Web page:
Today the Washington Post features a column by the "liberal" Richard Cohen. He writes:
In the meantime, Sotomayor will do, and will do very nicely, as a personification of what ails the American left. She is, as everyone has pointed out, in the mainstream of American liberalism, a stream both intellectually shallow and preoccupied with the past. We have a neat summary of it in the recent remarks of Sen. Benjamin L. Cardin (D-Md.), who said he wanted a Supreme Court justice "who will continue to move the court forward in protecting . . . important civil rights." He cited the shooting of a gay youth, the gang rape of a lesbian and the murder of a black man — in other words, violence based on homophobia and racism. Yes. But who nowadays disagrees?
No really. His problem, so it seems, is that Sotomayor may be boring (unlike Scalia):
From Sotomayor, though, came not one whimper of regret about the current legality of capital punishment. Innocent men may die, the cause of humanism may stall, but she will follow the jot and tittle of the law, with which she has no quarrel anyway. Little wonder moderate conservative senators are enamored.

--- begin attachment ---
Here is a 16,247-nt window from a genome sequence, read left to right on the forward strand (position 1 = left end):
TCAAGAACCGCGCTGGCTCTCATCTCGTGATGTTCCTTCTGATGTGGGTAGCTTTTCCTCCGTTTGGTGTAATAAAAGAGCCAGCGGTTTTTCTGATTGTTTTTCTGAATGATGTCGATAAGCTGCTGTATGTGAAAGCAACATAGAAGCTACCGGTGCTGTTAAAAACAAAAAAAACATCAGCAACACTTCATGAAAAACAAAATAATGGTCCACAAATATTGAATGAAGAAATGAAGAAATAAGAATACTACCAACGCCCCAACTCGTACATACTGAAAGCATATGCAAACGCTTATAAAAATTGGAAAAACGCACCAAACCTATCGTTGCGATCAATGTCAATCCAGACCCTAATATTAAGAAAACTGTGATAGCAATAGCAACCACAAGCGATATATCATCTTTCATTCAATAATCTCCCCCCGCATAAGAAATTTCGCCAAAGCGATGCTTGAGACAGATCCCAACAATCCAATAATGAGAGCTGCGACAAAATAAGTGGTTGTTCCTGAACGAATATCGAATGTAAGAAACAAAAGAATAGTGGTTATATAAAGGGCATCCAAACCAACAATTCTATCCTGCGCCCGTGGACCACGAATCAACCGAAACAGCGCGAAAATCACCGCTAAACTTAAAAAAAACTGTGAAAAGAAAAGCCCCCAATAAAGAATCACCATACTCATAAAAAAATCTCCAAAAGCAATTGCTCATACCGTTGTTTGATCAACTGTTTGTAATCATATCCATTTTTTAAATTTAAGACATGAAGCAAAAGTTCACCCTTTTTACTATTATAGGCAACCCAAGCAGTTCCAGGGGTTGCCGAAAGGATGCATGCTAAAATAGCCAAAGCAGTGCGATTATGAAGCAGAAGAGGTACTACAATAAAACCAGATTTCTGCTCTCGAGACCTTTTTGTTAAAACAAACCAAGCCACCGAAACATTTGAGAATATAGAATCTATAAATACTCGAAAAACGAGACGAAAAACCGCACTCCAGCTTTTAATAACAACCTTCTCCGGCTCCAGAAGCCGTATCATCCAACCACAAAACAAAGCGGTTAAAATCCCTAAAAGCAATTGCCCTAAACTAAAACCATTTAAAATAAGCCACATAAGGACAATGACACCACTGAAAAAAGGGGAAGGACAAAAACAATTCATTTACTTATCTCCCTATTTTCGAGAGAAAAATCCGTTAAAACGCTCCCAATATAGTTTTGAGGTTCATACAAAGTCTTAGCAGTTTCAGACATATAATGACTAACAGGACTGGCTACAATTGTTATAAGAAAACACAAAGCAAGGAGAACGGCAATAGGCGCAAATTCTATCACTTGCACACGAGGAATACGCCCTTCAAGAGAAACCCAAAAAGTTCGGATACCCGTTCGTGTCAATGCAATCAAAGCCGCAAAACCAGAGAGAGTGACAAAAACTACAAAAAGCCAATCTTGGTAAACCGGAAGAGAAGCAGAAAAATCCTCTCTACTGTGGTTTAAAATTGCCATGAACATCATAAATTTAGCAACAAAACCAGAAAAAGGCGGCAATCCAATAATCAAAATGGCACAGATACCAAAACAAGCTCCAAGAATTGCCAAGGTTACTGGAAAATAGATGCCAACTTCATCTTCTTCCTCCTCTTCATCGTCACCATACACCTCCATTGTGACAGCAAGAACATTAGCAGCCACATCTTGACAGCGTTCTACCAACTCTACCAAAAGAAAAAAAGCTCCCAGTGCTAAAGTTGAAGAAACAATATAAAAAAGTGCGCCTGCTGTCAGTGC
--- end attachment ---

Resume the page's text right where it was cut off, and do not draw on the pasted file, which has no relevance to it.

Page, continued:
Contrast her approach to this and other problems with what Antonin Scalia has done with issues close to his own heart. Where in all of Sotomayor's opinions, speeches and now testimony is there anything approaching Scalia's dissent in Morrison v. Olson, in which, alone, he not only found fault with the law creating special prosecutors but warned about how it would someday be abused? "Frequently an issue of this sort will come before the court clad, so to speak, in sheep's clothing," he wrote. "But this wolf comes as a wolf."
My admiration for Scalia is constrained by the fact that I frequently believe him to be wrong. But his thinking is often fresh, his writing is often bracing; and, more to my point, he has no counterpart on the left. His liberal and moderate brethren wallow in bromides; they can sometimes outvote him, but they cannot outthink him.
It's not Iron Chef, it's the Supreme Court of the United States: boring yet principled predictability and meticulous correctness matter.